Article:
Well it all started a couple of years ago.  I had completed the restoration of my 1970 Plymouth Roadrunner and wanted to make it available for someone else to enjoy.  I had completed it in April 2006 and was ready for a new challenge.  I put the Roadrunner up for sale for some time but no one wanted to give me the money that I wanted for the car.  There was plenty of interest but the market was just not that strong in the San Antonio area.  I had a friend, Ronnie Rohde, that was very interested in the car but his money was tied up in other cars in his stable.

Well in June 2015 I went to visit my daughter, Joy, in Iowa.  I had competed the restoration of a 1968 Dodge Dart GTS 360 4-speed for her several years earlier.  After driving her beautiful Dart for four days, I fell in love with it again.  On the way back from Iowa, I told my wife, Emma, that I was going to call Ronnie Rohde to make him a one-time offer for my ’70 Roadrunner.  Ronnie had a beautiful Limelight 383 automatic ’70 Roadrunner and a ’67 Dodge Dart roller that we had picked up recently in the Dallas area.  Ronnie had bought a ton of upgrades for the Dart that still needed to be installed along with building an engine for the Dart.  So I called Ronnie on the road back and we spoke about the trade and he surprised me by agreeing to a straight across trade for the Limelight Roadrunner and the Dart along with all his new parts.

I was like a young kid at Christmas when I got the Dart home along with all the goodies that came along with it.  The first thing I did was to put the Limelight Roadrunner up for sale quickly selling to a gentleman from Corpus Christi.  This gave me additional finances to build the Dart the way I really wanted to do it.  Included in the trade was a brand new Reilly Motorsports AlterKation Street/Handling assembly which sets up the front-end with coil-over springs and Viking double-adjustable shocks totally eliminating the torsion bar suspension allowing for large tube headers.  A heavy-duty sway bar complements the front end package for improved handling. The improved upper control arm design also allows for tremendously improved caster adjustment for significantly enhanced steering control.  Six degrees of caster was dialed in making the car go straight as an arrow which will improve the high-speed handling down the drag strip.  Rack and pinion steering also freed up significant room for the big block going into the small A-body.

The rear suspension is also state of the art with a Reilly Motorsport Street Lynx triangulated four-link with Viking adjustable shocks.  It is all connected to a Ford 9-inch with 4.10 gears with sure-grip.  The reason for using a Ford housing is that I wanted to have a complete 3-inch TTI exhaust system on the car with polished tips exiting at the rear bumper.  An 8.75 Mopar rear-end would not have survived with sticky slicks behind the big block.  A Dana 60 would not allow tailpipes to exit the back of the car and I did not want side pipes.

Sitting on all four corners is a set of Wilwood disc brakes.  As you all know, the car was originally built with 4-wheel manual drum brakes and that was totally unacceptable behind the big block.  If you’re going to go fast, you need to be able to stop fast.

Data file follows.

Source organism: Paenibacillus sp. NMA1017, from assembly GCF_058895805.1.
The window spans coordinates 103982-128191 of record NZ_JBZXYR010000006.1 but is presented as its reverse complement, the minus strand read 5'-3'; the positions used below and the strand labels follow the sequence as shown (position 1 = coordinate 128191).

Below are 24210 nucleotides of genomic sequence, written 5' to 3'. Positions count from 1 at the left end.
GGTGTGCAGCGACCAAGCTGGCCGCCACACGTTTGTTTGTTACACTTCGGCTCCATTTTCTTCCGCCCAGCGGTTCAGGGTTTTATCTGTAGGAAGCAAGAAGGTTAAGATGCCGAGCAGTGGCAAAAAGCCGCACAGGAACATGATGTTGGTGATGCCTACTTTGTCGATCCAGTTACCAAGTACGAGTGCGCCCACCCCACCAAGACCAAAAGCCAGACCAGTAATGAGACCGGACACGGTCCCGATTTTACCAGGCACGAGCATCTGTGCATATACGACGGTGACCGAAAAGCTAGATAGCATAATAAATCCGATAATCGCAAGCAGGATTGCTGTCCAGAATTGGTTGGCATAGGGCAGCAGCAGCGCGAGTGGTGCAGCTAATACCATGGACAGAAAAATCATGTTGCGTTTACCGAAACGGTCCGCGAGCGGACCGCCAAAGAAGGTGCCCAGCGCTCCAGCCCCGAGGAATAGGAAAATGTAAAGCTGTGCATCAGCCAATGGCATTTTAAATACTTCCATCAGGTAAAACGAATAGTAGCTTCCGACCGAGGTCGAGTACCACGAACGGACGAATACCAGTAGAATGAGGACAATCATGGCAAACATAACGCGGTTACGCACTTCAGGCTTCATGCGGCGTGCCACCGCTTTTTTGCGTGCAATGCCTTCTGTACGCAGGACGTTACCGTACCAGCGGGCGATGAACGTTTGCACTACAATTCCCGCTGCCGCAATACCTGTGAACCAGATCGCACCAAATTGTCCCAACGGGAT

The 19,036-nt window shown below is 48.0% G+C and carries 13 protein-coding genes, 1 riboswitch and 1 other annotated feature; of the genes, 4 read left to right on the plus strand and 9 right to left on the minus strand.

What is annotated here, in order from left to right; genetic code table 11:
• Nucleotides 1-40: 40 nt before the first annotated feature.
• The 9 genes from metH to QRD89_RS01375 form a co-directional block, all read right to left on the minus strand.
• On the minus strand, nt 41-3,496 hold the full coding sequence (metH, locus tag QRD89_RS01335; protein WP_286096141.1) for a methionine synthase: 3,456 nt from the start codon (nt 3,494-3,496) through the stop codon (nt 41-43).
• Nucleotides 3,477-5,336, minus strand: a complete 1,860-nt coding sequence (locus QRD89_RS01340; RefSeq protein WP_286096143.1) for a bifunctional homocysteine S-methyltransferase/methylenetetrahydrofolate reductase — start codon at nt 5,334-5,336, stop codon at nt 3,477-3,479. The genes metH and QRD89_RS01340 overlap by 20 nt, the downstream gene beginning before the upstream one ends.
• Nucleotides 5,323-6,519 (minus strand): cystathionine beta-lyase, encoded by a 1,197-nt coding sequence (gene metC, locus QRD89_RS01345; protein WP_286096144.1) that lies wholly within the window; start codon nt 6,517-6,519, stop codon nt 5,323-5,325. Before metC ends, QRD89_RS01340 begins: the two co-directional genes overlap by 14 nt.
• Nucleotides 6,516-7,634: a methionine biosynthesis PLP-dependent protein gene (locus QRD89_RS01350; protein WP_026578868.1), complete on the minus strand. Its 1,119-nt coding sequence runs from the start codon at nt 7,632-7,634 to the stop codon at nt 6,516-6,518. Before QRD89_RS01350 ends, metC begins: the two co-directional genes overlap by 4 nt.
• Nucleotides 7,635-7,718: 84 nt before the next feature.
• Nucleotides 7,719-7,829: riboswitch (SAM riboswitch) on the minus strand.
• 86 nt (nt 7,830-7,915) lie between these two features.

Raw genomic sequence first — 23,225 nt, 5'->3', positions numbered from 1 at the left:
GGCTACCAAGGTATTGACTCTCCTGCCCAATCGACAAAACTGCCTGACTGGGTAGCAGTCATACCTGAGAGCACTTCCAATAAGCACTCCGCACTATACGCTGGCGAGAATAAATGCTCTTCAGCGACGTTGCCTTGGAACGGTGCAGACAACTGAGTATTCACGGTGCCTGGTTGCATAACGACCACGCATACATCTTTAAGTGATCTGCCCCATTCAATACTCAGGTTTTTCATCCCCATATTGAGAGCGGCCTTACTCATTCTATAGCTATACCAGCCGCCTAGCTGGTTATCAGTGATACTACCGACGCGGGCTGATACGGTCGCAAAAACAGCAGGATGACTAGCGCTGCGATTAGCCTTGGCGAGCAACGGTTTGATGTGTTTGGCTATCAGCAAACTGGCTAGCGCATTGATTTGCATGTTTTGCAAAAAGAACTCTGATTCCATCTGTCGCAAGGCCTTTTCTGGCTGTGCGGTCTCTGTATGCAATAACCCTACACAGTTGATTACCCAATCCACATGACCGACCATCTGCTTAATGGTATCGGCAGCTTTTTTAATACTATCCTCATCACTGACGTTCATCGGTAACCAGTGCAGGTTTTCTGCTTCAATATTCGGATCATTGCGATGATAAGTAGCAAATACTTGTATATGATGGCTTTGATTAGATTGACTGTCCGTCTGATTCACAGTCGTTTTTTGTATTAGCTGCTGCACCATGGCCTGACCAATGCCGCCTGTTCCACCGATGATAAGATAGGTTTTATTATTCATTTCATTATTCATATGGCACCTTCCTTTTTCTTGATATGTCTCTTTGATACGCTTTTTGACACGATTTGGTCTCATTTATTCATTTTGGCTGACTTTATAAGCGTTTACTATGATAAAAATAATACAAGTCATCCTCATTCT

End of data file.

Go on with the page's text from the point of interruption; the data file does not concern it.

As mentioned earlier, the exhaust system is a complete TTI Exhaust 3” aluminized system with polished ceramic-coated 2” to 2 1/8” step headers, an h-pipe (due to Gear Vendors Overdrive) and polished tips at the bumper.  I really wanted to install an x-pipe but I was unable to clear the GVOD.

The engine is a b-block 400 bored and stroked to 500 cubes.  It is running forged aluminum Diamond Racing pistons with 11.2 compression ratio.  The Molnar rotating assembly is all balanced with forged H-beam connecting rods and ARP hardware.  The bottom end of the engine is reinforced with a ½” custom stud girdle tying the block and main caps together along with reducing windbag from the crankshaft.  However with the stud girdle, clearance problems arise so an external oil pickup system from Milodon is used to provide oil to the engine.  Sitting atop the engine is a complete Indy 440-1 CNC 325 system with 2.19” intake valves and 1.81” exhaust valves.  The intake ports are Max Wedge size flowing 359 CFM for big horsepower.  Using the 440-1 heads requires some specialized hardware like offset rocker arms and lifters.  The camshaft is a custom grind spec’d out by Dwayne Porter at Porter Racing Heads providing 260 degrees at .050 intake and 266 degrees at .050 exhaust with .628 intake /.633exhaust lift capable of producing 750+ horsepower.

The fuel/spark system is also trick.  It is a Fuel Air Spark Technology XFI 2.0 multiport fuel injection system with a 1385CFM throttle body sitting atop the Indy single plane intake manifold.  The eight injectors have been upgraded to 95 lb/hr units to ensure adequate fuel is provided should ever a power-adder is used on the Dart since the FAST system has the ability to handle four stages of nitrous, a supercharger, or a turbocharger.  Who knows, it may happen…you know you are never satisfied with the power you are making.

The transmission is a custom-built Cope Racing Super Pro unit with a manual reverse pattern transbrake valve body capable of handling up to 1000hp.  It is backed up by a Gear Vendors Overdrive unit providing .78 to 1 final ratio meaning that my 4.11 ratio will actually be 3.20 which will be great for cruising.

I would like to once again thank Ronnie Rohde for making the trade so that I could complete this creation.  I am looking forward to completing the tuning of the EFI system, being able to cruise it on the street and also to take it down the drag strip.  Mopar or No Car.